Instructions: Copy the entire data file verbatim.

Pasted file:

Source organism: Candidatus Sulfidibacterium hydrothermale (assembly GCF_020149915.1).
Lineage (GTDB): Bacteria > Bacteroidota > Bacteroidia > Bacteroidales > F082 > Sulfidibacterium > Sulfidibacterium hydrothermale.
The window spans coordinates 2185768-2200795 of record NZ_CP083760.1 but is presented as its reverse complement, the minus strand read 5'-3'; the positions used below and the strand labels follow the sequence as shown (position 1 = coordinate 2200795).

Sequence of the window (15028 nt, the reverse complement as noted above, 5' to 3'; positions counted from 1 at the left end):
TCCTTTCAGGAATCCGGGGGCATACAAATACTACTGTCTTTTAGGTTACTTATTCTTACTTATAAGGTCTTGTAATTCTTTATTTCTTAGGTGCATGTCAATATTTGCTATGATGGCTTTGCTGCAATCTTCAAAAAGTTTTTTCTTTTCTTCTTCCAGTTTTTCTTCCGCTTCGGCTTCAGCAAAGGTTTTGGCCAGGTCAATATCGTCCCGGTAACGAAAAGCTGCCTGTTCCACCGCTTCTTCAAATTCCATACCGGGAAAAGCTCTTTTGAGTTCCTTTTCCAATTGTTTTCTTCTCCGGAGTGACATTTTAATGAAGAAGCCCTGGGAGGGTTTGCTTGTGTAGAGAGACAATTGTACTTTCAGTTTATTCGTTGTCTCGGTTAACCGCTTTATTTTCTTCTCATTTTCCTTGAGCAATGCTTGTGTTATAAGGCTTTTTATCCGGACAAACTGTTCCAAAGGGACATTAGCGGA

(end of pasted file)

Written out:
Source organism: Candidatus Sulfidibacterium hydrothermale (assembly GCF_020149915.1).
Lineage (GTDB): Bacteria > Bacteroidota > Bacteroidia > Bacteroidales > F082 > Sulfidibacterium > Sulfidibacterium hydrothermale.
The window spans coordinates 2185768-2200795 of record NZ_CP083760.1 but is presented as its reverse complement, the minus strand read 5'-3'; the positions used below and the strand labels follow the sequence as shown (position 1 = coordinate 2200795).

Sequence of the window (15028 nt, the reverse complement as noted above, 5' to 3'; positions counted from 1 at the left end):
TCCTTTCAGGAATCCGGGGGCATACAAATACTACTGTCTTTTAGGTTACTTATTCTTACTTATAAGGTCTTGTAATTCTTTATTTCTTAGGTGCATGTCAATATTTGCTATGATGGCTTTGCTGCAATCTTCAAAAAGTTTTTTCTTTTCTTCTTCCAGTTTTTCTTCCGCTTCGGCTTCAGCAAAGGTTTTGGCCAGGTCAATATCGTCCCGGTAACGAAAAGCTGCCTGTTCCACCGCTTCTTCAAATTCCATACCGGGAAAAGCTCTTTTGAGTTCCTTTTCCAATTGTTTTCTTCTCCGGAGTGACATTTTAATGAAGAAGCCCTGGGAGGGTTTGCTTGTGTAGAGAGACAATTGTACTTTCAGTTTATTCGTTGTCTCGGTTAACCGCTTTATTTTCTTCTCATTTTCCTTGAGCAATGCTTGTGTTATAAGGCTTTTTATCCGGACAAACTGTTCCAAAGGGACATTAGCGGA